CAMEROTA: Yes, campus coronavirus police may not work, but having this open communication will.

BROMAGE: Right.

CAMEROTA: Professor Bromage, thank you. Always great to talk to you.

BROMAGE: Thank you.

BERMAN: What about waste water?

A boy from Cleveland is a hero to law enforcement. Brady Nakofski (ph) has raised more than $350,000 for bulletproof vests for police dogs. Brady's K-9 funded -- a GoFundMe page have helped get vests for nearly 260 dogs in the U.S. and Canada. He also supplied vest for military dogs in Afghanistan.

Good for him.

All right, legendary Georgetown Coach John Thompson stood up for minority students, called out injustice when he saw it. Up next, one of the players he was closest to, one of the persons whose lives he may have changed more than anyone else, Patrick Ewing joins us and remembers him.

(COMMERCIAL BREAK) [08:49:19]

BERMAN: This morning, the basketball world, the education community, mourning the loss of a legend. Georgetown's John Thompson was the first black coach to win the NCAA championship. He was a trail blazer who defied expectations on and off the court.

Joining me now is Patrick Ewing, the Hall of Famer and former NBA all- star and the current head coach at Georgetown.

Patrick, thank you so much for being with us. I really appreciate it.

I know this has got to be a hard time for you because John Thompson was just so much more than a coach to you.

What did he mean for you?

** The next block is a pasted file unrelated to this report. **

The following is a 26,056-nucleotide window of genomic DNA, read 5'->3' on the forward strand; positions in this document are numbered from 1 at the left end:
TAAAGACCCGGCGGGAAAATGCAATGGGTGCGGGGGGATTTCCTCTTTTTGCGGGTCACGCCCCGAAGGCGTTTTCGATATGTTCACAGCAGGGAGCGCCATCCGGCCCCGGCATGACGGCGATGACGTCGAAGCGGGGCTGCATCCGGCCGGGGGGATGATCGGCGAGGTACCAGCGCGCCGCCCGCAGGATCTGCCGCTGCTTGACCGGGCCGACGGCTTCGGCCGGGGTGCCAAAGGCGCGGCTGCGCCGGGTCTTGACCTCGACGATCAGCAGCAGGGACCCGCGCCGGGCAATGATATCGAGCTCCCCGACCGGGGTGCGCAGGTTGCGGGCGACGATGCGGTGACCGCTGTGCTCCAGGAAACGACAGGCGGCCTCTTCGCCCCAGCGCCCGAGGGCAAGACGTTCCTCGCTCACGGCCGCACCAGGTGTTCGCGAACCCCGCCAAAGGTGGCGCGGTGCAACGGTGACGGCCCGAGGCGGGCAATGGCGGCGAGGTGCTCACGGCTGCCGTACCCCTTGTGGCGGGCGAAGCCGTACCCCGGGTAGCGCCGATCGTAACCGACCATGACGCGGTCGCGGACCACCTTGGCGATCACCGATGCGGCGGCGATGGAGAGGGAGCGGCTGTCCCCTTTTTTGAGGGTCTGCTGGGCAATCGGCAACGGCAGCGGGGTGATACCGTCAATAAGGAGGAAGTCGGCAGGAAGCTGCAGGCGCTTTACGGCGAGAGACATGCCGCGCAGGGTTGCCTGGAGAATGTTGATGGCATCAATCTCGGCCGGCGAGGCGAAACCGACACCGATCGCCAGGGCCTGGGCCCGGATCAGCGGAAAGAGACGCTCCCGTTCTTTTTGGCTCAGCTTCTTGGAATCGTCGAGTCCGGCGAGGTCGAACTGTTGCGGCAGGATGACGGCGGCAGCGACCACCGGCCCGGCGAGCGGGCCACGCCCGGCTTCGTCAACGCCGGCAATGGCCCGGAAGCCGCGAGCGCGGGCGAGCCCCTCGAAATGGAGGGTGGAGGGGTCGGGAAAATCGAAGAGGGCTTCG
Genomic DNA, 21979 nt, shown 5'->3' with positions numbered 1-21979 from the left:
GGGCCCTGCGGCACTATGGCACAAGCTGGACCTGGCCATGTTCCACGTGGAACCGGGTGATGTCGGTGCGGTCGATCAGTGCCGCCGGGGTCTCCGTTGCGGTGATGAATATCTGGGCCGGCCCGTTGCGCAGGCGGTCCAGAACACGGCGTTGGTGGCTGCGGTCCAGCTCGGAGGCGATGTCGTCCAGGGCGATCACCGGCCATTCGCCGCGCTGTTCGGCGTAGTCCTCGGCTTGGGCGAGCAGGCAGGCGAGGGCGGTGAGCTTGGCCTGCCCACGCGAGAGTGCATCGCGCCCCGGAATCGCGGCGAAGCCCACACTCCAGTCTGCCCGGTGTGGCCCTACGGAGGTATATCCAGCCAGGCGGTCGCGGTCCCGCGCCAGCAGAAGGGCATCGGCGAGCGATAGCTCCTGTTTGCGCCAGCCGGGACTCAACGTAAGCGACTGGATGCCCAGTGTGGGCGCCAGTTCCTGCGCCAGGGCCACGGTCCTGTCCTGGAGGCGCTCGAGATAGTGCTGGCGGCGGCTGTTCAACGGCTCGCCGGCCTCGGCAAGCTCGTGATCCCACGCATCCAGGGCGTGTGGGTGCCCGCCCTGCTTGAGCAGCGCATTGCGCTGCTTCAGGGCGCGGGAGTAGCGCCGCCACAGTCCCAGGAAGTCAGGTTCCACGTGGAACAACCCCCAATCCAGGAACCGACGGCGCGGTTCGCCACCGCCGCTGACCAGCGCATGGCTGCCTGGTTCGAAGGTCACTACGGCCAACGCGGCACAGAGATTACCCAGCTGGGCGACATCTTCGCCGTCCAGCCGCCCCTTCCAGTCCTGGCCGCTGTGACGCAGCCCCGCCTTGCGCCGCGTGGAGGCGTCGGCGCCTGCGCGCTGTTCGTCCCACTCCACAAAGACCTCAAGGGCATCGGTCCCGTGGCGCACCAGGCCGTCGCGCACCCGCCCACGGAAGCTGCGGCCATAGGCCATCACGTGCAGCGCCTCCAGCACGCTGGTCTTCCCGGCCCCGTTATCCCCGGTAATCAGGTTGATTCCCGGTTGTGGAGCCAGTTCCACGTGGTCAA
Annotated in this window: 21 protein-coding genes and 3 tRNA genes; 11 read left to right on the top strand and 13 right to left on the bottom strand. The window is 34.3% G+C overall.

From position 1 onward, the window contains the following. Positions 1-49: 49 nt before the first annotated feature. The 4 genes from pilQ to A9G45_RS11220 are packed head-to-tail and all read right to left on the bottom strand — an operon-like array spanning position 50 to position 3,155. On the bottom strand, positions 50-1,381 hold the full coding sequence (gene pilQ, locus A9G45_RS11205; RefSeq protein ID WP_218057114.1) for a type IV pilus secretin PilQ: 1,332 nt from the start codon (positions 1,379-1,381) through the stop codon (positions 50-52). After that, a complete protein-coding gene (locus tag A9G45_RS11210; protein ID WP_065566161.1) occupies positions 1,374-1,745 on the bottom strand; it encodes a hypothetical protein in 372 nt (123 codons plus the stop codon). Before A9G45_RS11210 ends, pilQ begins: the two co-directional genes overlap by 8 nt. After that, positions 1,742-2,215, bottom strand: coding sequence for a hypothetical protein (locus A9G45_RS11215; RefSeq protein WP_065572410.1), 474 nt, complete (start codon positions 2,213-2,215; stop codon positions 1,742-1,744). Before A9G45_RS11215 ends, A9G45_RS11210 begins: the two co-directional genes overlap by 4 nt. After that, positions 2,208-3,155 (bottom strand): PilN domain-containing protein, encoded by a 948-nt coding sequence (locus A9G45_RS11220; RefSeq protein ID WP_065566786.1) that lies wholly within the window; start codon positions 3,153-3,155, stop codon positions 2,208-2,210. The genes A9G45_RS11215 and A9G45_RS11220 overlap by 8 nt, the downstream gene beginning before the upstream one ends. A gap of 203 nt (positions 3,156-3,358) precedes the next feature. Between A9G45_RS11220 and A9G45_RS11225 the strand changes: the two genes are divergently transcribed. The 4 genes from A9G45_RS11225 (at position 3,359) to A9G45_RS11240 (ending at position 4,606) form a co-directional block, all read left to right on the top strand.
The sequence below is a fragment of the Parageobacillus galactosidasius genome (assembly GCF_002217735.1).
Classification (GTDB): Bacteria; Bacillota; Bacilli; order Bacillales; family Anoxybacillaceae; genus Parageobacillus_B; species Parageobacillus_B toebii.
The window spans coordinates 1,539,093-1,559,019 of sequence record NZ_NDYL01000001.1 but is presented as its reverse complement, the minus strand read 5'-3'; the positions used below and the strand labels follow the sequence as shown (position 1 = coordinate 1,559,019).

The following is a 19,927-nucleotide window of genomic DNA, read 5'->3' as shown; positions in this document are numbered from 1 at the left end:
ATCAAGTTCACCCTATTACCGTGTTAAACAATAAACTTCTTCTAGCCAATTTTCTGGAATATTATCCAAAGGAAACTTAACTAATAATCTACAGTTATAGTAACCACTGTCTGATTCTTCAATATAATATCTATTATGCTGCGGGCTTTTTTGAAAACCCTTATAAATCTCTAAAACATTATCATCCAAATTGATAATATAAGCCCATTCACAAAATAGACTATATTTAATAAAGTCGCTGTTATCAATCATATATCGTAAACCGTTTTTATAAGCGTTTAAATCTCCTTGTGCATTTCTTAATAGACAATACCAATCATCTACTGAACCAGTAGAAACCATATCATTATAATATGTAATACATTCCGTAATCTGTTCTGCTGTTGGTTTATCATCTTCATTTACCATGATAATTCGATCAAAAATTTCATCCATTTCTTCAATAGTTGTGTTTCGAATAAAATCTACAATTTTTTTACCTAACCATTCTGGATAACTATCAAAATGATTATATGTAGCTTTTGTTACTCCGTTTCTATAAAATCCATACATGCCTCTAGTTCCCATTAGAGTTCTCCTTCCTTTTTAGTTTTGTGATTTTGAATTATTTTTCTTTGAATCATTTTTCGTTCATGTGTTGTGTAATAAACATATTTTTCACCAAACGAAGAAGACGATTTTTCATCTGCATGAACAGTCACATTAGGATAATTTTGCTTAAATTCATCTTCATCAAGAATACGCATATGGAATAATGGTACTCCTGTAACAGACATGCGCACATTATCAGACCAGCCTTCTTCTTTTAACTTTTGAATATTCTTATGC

PATRICK EWING, HEAD COACH, GEORGETOWN MEN'S BASKETBALL: Yes, you're absolutely right. He meant a great deal to me. Not only me, but most of the guys that he coached.

[08:50:03]

He was a role model. He was a father figure. He was a friend. He was someone who our relationship grew over the years from when I -- when I was a player at Georgetown to my times in the NBA. And as a matter of fact, if it wasn't for him, I would not be here coaching at Georgetown.

He's the one that called me after his son got let go and told me I need to try to get an interview for this job. And he's always been there for me. He's a person that I could always pick up the phone and call no matter what, daytime or year, just pick it up and he always was there to give me advice on anything that was going on in my life.

BERMAN: What was it about him or what was it about his advice that made such a difference to you and all the other young men that were influenced by him over the years?

EWING: Well, just like being a parent, you're not going to always agree with whatever advice that you're given. But it's always great to have someone to sounding -- to sound things off. And he was that for me and many others. You know, he was -- his humor, his insight, his knowledge, everything that he -- that -- that was all about him, was always someone that -- it was something that he could help.

BERMAN: I don't want to give people the sense that he was necessarily always easy to get along with. I know I never had a chance to meet him, but from what I've read -- see, you're laughing there -- he's a guy who liked to mix it up. People say that he wasn't happy unless he was being contrarian, right? Why are you smiling about this?

EWING: Well, you know, people from the outside always thought that. When you're on the inside, you know, when you're -- you're in the battle with him, you know most -- everything about him. You know, people on the outside thought he was rough, abrasive, but he was a great man. He was a person that sometimes we would go into the locker room getting ready, he comes in and starts dancing with us. You know, he -- he was light -- he was lighthearted. He -- you know, he worked very hard and extremely hard at his job to get to where he was able to get to and he was proud of that.

BERMAN: He was 6'10", 300 pounds. I would like to see that dancing before a game, as you're -- as you're all getting ready.